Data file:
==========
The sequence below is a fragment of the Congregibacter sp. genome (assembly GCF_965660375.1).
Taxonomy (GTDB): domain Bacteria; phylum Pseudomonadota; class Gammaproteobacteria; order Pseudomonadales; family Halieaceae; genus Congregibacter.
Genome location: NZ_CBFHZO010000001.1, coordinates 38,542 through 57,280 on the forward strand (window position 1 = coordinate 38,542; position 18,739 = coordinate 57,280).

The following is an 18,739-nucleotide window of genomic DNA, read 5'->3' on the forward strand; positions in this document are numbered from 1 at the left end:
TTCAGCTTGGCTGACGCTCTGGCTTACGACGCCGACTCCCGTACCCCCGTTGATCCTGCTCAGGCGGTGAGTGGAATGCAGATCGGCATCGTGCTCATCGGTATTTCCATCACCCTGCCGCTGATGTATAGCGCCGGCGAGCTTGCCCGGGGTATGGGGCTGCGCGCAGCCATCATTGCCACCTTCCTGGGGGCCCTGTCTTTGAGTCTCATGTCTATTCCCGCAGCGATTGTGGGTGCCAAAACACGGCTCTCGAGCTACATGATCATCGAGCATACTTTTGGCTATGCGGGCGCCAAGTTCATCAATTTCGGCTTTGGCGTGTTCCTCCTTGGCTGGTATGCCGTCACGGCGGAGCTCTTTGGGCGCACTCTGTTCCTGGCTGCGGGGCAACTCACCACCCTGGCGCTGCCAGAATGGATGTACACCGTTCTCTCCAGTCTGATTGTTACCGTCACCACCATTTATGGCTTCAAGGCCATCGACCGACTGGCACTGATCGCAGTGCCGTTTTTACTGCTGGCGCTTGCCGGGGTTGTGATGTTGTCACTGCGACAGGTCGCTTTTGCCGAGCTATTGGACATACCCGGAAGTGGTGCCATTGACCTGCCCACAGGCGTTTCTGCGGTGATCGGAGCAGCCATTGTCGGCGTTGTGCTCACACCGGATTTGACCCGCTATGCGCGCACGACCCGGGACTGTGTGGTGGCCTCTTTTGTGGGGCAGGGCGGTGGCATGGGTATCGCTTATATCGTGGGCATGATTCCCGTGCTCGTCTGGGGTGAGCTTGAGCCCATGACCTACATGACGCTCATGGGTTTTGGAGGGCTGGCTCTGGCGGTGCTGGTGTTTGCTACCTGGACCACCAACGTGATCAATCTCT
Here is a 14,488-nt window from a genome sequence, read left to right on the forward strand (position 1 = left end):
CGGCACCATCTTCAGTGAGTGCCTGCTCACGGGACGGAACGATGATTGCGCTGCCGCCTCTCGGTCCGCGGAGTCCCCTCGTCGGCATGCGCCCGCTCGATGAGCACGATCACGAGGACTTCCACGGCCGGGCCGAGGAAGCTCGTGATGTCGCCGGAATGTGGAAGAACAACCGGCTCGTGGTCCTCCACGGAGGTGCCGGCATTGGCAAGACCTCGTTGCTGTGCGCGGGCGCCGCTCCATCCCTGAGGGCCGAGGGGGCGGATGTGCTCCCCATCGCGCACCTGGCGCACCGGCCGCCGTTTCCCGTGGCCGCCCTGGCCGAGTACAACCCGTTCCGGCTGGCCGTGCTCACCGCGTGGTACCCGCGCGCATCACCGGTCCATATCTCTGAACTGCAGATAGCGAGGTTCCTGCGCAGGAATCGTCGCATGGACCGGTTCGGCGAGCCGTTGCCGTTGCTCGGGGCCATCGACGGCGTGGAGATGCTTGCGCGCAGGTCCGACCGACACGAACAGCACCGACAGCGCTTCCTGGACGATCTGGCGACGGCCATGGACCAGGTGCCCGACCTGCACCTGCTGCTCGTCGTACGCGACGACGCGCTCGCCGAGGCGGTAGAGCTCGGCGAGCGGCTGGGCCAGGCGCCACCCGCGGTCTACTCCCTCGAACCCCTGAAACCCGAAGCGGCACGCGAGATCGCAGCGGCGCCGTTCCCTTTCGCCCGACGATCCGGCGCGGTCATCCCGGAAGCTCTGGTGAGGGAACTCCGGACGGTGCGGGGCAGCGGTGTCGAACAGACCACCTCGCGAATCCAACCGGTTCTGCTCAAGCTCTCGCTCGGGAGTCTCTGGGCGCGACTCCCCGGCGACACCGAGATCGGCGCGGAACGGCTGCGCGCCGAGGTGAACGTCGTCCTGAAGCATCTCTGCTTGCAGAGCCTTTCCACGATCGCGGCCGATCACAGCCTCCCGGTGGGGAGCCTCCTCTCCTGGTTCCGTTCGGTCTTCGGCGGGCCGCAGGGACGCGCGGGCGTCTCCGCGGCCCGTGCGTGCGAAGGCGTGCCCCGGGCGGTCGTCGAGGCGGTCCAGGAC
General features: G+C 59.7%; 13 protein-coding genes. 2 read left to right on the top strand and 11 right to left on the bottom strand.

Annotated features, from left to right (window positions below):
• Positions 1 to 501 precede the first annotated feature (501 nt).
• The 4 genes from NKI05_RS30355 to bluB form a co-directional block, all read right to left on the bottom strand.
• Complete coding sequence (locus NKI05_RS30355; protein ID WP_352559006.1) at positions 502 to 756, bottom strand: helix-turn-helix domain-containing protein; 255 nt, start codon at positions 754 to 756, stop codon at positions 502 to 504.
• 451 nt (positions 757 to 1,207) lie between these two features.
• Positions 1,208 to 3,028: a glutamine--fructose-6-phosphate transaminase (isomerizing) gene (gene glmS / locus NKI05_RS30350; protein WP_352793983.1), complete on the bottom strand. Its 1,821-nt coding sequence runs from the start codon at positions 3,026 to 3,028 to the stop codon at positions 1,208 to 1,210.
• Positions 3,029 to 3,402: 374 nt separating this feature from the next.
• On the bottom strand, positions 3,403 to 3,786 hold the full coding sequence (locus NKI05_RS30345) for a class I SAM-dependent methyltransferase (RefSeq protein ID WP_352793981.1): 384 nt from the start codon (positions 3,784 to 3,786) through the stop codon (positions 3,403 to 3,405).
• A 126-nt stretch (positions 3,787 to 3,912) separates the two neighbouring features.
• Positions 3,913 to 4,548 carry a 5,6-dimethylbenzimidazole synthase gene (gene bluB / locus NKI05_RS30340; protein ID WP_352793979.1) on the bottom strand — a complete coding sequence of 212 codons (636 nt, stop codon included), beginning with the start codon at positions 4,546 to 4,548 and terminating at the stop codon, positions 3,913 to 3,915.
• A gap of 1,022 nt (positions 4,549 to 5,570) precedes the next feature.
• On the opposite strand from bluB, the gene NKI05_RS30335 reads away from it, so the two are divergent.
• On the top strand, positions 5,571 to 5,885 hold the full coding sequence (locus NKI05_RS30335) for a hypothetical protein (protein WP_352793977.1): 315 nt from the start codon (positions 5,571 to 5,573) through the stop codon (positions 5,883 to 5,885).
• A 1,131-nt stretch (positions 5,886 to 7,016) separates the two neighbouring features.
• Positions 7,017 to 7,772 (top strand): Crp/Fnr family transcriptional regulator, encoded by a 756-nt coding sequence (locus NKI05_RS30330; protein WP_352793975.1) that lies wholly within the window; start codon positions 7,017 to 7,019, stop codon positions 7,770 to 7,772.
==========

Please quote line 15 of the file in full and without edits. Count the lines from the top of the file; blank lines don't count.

• Positions 3,029 to 3,402: 374 nt separating this feature from the next.